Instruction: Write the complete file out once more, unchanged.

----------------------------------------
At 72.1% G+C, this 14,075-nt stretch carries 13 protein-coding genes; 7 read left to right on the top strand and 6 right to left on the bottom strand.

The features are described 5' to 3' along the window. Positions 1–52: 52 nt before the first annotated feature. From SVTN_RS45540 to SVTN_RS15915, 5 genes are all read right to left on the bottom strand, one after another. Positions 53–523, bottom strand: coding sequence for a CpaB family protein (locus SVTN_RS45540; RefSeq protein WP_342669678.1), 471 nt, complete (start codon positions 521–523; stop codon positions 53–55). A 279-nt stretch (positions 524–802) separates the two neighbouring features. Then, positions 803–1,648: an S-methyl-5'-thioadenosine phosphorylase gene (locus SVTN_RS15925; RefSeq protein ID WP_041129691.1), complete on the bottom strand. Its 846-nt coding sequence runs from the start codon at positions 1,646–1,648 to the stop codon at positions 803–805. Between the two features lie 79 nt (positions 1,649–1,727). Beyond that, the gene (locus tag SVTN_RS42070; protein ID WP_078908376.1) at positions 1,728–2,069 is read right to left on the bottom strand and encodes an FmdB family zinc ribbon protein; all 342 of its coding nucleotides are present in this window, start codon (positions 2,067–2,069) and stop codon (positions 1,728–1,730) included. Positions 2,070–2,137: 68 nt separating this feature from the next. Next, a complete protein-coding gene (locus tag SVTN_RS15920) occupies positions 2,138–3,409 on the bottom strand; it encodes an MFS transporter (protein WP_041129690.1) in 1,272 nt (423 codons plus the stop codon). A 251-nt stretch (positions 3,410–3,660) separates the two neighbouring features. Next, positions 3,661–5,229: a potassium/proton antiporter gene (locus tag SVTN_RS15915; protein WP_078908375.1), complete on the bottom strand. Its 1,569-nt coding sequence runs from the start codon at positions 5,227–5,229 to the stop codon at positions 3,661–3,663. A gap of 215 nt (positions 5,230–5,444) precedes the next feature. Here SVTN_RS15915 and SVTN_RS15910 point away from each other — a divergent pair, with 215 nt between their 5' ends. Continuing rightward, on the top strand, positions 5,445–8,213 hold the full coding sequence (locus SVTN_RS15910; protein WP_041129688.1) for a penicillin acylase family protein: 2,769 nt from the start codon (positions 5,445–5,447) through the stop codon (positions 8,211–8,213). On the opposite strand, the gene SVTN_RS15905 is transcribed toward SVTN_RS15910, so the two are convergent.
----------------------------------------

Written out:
At 72.1% G+C, this 14,075-nt stretch carries 13 protein-coding genes; 7 read left to right on the top strand and 6 right to left on the bottom strand.

The features are described 5' to 3' along the window. Positions 1–52: 52 nt before the first annotated feature. From SVTN_RS45540 to SVTN_RS15915, 5 genes are all read right to left on the bottom strand, one after another. Positions 53–523, bottom strand: coding sequence for a CpaB family protein (locus SVTN_RS45540; RefSeq protein WP_342669678.1), 471 nt, complete (start codon positions 521–523; stop codon positions 53–55). A 279-nt stretch (positions 524–802) separates the two neighbouring features. Then, positions 803–1,648: an S-methyl-5'-thioadenosine phosphorylase gene (locus SVTN_RS15925; RefSeq protein ID WP_041129691.1), complete on the bottom strand. Its 846-nt coding sequence runs from the start codon at positions 1,646–1,648 to the stop codon at positions 803–805. Between the two features lie 79 nt (positions 1,649–1,727). Beyond that, the gene (locus tag SVTN_RS42070; protein ID WP_078908376.1) at positions 1,728–2,069 is read right to left on the bottom strand and encodes an FmdB family zinc ribbon protein; all 342 of its coding nucleotides are present in this window, start codon (positions 2,067–2,069) and stop codon (positions 1,728–1,730) included. Positions 2,070–2,137: 68 nt separating this feature from the next. Next, a complete protein-coding gene (locus tag SVTN_RS15920) occupies positions 2,138–3,409 on the bottom strand; it encodes an MFS transporter (protein WP_041129690.1) in 1,272 nt (423 codons plus the stop codon). A 251-nt stretch (positions 3,410–3,660) separates the two neighbouring features. Next, positions 3,661–5,229: a potassium/proton antiporter gene (locus tag SVTN_RS15915; protein WP_078908375.1), complete on the bottom strand. Its 1,569-nt coding sequence runs from the start codon at positions 5,227–5,229 to the stop codon at positions 3,661–3,663. A gap of 215 nt (positions 5,230–5,444) precedes the next feature. Here SVTN_RS15915 and SVTN_RS15910 point away from each other — a divergent pair, with 215 nt between their 5' ends. Continuing rightward, on the top strand, positions 5,445–8,213 hold the full coding sequence (locus SVTN_RS15910; protein WP_041129688.1) for a penicillin acylase family protein: 2,769 nt from the start codon (positions 5,445–5,447) through the stop codon (positions 8,211–8,213). On the opposite strand, the gene SVTN_RS15905 is transcribed toward SVTN_RS15910, so the two are convergent.